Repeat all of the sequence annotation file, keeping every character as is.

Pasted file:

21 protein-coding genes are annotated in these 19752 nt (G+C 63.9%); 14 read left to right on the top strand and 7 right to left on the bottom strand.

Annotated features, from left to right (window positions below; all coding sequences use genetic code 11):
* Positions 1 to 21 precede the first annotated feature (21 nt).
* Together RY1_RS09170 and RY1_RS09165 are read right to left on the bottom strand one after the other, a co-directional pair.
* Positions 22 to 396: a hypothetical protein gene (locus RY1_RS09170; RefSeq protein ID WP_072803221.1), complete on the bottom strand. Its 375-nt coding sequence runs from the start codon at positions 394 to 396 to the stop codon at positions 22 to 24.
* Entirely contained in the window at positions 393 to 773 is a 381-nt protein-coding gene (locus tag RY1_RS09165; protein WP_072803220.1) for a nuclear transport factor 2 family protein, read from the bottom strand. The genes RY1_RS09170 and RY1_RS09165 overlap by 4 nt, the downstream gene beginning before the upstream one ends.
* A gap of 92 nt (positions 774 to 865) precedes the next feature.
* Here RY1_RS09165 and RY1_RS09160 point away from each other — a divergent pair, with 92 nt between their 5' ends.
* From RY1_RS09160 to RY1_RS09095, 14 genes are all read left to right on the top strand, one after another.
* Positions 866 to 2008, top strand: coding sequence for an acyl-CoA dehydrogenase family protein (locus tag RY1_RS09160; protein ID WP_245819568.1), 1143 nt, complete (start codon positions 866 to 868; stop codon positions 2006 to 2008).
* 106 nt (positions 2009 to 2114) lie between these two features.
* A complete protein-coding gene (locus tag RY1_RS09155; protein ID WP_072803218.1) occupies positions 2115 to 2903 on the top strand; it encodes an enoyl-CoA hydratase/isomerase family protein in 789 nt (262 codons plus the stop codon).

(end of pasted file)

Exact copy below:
21 protein-coding genes are annotated in these 19752 nt (G+C 63.9%); 14 read left to right on the top strand and 7 right to left on the bottom strand.

Annotated features, from left to right (window positions below; all coding sequences use genetic code 11):
* Positions 1 to 21 precede the first annotated feature (21 nt).
* Together RY1_RS09170 and RY1_RS09165 are read right to left on the bottom strand one after the other, a co-directional pair.
* Positions 22 to 396: a hypothetical protein gene (locus RY1_RS09170; RefSeq protein ID WP_072803221.1), complete on the bottom strand. Its 375-nt coding sequence runs from the start codon at positions 394 to 396 to the stop codon at positions 22 to 24.
* Entirely contained in the window at positions 393 to 773 is a 381-nt protein-coding gene (locus tag RY1_RS09165; protein WP_072803220.1) for a nuclear transport factor 2 family protein, read from the bottom strand. The genes RY1_RS09170 and RY1_RS09165 overlap by 4 nt, the downstream gene beginning before the upstream one ends.
* A gap of 92 nt (positions 774 to 865) precedes the next feature.
* Here RY1_RS09165 and RY1_RS09160 point away from each other — a divergent pair, with 92 nt between their 5' ends.
* From RY1_RS09160 to RY1_RS09095, 14 genes are all read left to right on the top strand, one after another.
* Positions 866 to 2008, top strand: coding sequence for an acyl-CoA dehydrogenase family protein (locus tag RY1_RS09160; protein ID WP_245819568.1), 1143 nt, complete (start codon positions 866 to 868; stop codon positions 2006 to 2008).
* 106 nt (positions 2009 to 2114) lie between these two features.
* A complete protein-coding gene (locus tag RY1_RS09155; protein ID WP_072803218.1) occupies positions 2115 to 2903 on the top strand; it encodes an enoyl-CoA hydratase/isomerase family protein in 789 nt (262 codons plus the stop codon).